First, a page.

Covid-19 came to America and the rest of the world without warning and changed our lives in ways never imagined except perhaps in science-fiction. People’s reactions to the crisis have ranged from heroic efforts to serve those vulnerable to the virus, all the way to the other extreme of hoarding, price gouging, and profiteering. The most obvious lesson to be drawn from these reactions is one that major religions have taught for millennia—that human beings are called to virtue, but strongly tempted to vice. To adapt a line from H. W. Longfellow, when humans are good they can be very, very good; and when they are bad they can be horrid.
For decades, however, our culture has scoffed at the teachings of religion and asserted that right and wrong, virtue and vice, are a matter of personal opinion, and that putting one’s personal wants above other people’s needs and rights is not only acceptable but wise, even noble. The lesson of the crisis is a reminder of the wisdom of the ancient teaching and the folly of having abandoned it.
Another lesson, related to the first but distinct from it, is that our culture’s abandonment of traditional morality has created a threat to every citizen’s security. The evidence of this threat is at present plentiful, and most of it involves the overreach of government. Some examples:
A California man was arrested simply for sitting on an otherwise empty beach.
Another California man was arrested for paddle-boarding in the ocean by himself with no one around him.
A Texas salon owner was sent to jail for refusing to apologize to a judge for opening her business (with safety protocols observed).
In a number of states, liquor stores were allowed to remain open while churches were closed. (Was that because booze sanitizes but holy water doesn’t?)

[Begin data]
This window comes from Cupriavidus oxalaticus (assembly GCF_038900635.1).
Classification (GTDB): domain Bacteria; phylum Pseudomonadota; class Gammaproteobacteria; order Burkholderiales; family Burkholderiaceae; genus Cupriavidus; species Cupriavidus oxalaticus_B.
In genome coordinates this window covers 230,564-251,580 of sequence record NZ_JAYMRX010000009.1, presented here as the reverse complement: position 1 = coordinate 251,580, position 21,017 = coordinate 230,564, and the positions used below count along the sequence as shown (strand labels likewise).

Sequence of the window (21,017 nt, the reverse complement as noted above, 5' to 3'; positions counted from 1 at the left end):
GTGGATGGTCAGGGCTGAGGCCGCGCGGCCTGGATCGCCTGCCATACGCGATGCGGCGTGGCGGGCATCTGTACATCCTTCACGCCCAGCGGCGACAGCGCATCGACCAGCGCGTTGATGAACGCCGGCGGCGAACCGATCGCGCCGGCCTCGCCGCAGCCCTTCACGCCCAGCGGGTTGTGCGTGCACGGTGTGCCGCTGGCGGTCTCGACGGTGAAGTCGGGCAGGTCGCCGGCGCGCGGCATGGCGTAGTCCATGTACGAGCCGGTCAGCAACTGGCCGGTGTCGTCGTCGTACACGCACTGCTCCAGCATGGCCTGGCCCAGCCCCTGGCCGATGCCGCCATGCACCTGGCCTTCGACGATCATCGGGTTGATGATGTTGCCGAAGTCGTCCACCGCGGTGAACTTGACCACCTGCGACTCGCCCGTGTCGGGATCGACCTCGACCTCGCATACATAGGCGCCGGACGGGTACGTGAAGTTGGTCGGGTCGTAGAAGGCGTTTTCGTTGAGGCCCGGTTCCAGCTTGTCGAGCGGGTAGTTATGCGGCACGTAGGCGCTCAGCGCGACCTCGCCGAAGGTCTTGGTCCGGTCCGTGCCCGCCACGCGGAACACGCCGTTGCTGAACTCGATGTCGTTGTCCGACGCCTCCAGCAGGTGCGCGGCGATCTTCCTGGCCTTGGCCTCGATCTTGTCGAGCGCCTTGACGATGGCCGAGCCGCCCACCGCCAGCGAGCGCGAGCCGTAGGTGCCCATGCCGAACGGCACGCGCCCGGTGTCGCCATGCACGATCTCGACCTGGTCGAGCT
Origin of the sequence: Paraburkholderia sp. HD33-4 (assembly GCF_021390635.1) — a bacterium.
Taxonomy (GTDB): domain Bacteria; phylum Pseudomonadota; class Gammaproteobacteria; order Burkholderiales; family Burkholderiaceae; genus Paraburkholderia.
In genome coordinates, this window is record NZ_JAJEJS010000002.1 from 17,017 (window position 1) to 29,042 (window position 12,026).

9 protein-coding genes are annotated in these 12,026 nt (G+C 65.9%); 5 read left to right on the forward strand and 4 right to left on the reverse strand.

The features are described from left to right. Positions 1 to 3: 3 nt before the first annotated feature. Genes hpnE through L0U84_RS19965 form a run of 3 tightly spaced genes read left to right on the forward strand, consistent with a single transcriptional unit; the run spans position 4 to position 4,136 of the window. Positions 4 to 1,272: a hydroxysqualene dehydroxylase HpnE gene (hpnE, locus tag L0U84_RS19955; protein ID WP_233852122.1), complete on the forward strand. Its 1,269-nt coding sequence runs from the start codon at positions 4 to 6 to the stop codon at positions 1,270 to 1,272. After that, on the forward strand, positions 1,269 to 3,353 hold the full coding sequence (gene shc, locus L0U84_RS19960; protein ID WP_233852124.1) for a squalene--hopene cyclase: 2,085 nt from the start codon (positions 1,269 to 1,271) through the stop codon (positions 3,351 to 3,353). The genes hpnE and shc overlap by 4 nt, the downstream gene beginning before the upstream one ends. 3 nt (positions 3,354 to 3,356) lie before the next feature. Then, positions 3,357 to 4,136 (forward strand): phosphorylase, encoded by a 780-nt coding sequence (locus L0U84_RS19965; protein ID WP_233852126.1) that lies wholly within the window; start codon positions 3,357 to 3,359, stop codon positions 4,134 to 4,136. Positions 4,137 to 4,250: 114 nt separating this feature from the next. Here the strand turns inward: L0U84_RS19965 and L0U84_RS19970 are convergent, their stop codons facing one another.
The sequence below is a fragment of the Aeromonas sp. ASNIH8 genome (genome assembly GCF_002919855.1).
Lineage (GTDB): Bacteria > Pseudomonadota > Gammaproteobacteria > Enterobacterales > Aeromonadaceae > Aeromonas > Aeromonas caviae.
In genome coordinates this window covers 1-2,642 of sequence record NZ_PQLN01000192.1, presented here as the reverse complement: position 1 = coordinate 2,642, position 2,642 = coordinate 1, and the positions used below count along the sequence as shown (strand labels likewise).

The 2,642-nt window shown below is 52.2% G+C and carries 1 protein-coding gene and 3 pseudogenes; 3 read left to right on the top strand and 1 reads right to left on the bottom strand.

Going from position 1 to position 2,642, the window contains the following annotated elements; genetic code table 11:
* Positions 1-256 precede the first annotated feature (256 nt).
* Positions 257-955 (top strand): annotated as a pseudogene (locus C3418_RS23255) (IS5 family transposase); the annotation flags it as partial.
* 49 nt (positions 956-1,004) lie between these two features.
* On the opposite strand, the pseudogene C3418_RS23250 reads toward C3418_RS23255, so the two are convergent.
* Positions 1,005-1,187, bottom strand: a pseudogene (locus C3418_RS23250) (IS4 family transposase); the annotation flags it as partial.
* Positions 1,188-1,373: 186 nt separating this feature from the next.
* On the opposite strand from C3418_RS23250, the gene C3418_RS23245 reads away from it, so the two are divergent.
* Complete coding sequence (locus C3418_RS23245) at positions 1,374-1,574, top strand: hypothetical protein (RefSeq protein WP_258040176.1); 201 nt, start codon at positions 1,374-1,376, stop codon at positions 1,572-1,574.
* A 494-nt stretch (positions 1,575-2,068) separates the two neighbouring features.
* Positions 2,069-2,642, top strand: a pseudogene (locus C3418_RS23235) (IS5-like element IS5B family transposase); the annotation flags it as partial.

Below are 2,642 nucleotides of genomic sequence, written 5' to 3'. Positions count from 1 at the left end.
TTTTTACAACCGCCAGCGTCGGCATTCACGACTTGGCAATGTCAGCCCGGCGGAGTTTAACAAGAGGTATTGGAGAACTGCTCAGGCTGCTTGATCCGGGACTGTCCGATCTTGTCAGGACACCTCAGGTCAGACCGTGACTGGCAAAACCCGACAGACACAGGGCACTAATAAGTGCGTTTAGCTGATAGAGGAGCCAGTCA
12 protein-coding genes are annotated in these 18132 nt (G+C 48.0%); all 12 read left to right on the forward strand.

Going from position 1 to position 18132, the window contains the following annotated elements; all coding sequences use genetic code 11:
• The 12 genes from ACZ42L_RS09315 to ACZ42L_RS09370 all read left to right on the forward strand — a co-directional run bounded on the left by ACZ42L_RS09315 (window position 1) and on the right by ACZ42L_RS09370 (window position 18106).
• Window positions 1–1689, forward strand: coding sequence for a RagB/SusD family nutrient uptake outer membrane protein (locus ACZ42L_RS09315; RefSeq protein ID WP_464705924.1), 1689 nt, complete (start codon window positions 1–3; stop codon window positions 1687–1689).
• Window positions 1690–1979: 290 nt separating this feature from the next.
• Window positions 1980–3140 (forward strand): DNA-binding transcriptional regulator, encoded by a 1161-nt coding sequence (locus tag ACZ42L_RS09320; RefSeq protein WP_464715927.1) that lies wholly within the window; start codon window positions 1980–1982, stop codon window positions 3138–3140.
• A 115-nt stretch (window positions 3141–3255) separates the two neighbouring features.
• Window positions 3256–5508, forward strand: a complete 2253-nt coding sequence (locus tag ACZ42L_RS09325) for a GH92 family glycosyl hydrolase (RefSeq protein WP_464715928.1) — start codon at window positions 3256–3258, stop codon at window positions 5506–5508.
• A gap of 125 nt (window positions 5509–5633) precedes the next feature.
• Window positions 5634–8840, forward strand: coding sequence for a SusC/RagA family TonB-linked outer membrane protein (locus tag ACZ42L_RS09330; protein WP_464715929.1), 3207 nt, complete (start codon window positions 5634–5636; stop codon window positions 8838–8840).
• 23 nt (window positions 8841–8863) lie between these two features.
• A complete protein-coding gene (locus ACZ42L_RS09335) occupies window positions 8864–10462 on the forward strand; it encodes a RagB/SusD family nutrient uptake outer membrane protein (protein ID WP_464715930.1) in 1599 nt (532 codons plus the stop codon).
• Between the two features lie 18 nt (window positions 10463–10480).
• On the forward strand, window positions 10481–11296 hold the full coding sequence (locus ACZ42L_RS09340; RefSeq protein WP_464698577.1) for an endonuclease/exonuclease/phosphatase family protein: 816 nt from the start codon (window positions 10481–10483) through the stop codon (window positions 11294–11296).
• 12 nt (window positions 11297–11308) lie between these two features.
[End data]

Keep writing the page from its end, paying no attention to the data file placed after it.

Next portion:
The governor of NY ordered nursing homes to take in people with Covid-19, ignoring the staffs’ protests that they were not equipped to handle the transfers without endangering other elderly residents. The governor subsequently doubled and tripled down on his order.
The governor of Michigan forbade the sale of child car seats as non-essential. The same for seeds for people’s gardens. Ditto paint, floor covering, and furniture. She also forbade people who own vacation homes from traveling to them from their main residences. However, she approved the sale of Lotto tickets, evidently deeming them “essential” to residents’ lives.
In Greenville, Mississippi church-goers were fined $500 for attending a service in their church parking lot, even though they social-distanced by remaining in their cars.
The mayor of Louisville, Kentucky banned drive-in church services specifically on Easter Sunday.
In some states, including Texas, abortion services were classified as “essential” while church services were not.
Twenty-two states are reportedly using surveillance drones manufactured in China to “enforce social distancing.” (This practice is a grim reminder of the warning “Big Brother Is Watching You” in George Orwell’s 1984.)
In many states, while law-abiding citizens were being fined or sent to jail for not obeying government directives exactly as prescribed, convicted criminals were being released from prison.